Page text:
Q. The narrator has a strong reaction to seeing Dolores for the first time. Much of that is attributed to the fact that Dolores is also Asian. Can you talk a bit about that? Was it similar to experiences you’d had in college?

I want to add here that while, and after, reading your book, I couldn’t remember a single Asian peer at Yale who wasn’t in the specifically Asian-American performance group I was in (Jook Songs).

A. Wow, you went straight to the pain point—I love it. Dolores as a character comes out of a lot of anxieties I have about identity and about myself and Asian girlhood in general. She’s both a mirror and an idealized kind of representation who feels the weight of that idealization. When I was in undergrad, and even now, I found myself being put in this uncomfortable but not unwanted role of “token” Asian girl–but also, a cool, assimilated, hipster Asian girl. I was desirable in a very American sense, but… there could also only be one in each group, you know? It’s like when you walk into a party and you see someone who occupies the same space as you–when I was younger, I’d feel so threatened by other cool Asian girls. I wanted to explore that feeling, play it up.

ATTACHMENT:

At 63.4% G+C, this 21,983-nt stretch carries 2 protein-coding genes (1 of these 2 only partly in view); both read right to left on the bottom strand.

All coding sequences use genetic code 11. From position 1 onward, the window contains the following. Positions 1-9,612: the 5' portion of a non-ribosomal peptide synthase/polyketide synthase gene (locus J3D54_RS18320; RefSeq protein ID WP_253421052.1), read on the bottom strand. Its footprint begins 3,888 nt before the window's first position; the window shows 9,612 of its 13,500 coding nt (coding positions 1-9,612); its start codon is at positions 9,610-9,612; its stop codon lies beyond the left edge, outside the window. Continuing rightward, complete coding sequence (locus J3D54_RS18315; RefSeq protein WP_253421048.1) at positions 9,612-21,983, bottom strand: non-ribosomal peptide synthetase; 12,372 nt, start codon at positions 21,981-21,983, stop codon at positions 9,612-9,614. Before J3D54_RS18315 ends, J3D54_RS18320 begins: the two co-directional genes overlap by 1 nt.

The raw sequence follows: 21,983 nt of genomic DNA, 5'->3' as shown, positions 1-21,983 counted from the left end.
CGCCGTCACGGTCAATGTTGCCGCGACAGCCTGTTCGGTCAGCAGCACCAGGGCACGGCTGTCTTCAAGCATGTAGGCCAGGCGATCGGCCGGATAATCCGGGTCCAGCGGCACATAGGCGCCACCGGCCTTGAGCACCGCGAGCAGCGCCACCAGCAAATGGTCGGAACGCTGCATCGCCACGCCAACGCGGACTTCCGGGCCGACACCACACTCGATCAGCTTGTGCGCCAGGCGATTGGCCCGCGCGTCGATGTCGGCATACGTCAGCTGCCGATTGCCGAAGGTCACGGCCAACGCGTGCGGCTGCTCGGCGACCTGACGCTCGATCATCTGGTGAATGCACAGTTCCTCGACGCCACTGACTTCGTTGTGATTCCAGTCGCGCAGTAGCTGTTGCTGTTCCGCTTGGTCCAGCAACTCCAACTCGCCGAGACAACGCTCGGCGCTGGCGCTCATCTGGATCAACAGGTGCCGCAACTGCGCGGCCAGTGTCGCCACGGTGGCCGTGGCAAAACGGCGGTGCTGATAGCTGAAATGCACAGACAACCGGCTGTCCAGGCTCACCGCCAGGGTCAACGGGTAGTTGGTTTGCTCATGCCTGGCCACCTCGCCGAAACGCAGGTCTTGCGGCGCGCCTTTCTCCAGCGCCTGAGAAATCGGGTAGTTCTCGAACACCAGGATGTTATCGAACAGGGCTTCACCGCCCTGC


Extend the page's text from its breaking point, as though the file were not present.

Like: what if there’s someone out there who does you better than you do you?


Q. Yeah. I specifically remember writing an essay that I now clearly see as self-hating—about how I disliked most other Asians, how they all wanted to be doctors, and I was “different.”

A. Oh gosh, yes! Definitely. I felt really isolated at Yale at times because I wasn’t in any Asian-affiliated groups; I didn’t feel as though I fit in.

Q. And Dolores talks about that, albeit in a very, uh, Yale-ish way. She spouts Lacan the first time they meet.

A. Ha. Yeah, the theory is in there. In the first draft, I threw it in from the narrator’s perspective. But now it’s coming from Dolores as a kind of power play.

Q. Tell me about your thought process there—about using theory in fiction.

A. Hmm. I really wanted to talk about Lacan’s mirror stage in the book. I find it really fascinating and it’s a pretty good model for how I see identity forming, and my identity forming in particular. So I wanted to speak to that.

I had a lot of trouble writing Fantasian as fiction–it took me a while to figure out what voice I wanted to use, what kind of style and shape I wanted it to have. And so to kick myself out of doubting myself, I actually decided to begin writing it as though it were a piece of creative nonfiction, like one of my TinyLetters.

I wanted the narrator to be thinking these thoughts, to be having these ideas, and if she’s in college, if she’s an art history student, she’s obviously read Lacan, it’ll be on her mind–I wanted to just put it in.

I like when fiction references history, or theory, or art–tangible stuff from our world that makes it into another one.

Also, I find it a little humorous and sweet when a character is so deeply focused on theory. It reminds me of being a student, being young and reading something and having it totally dominate your life for a time.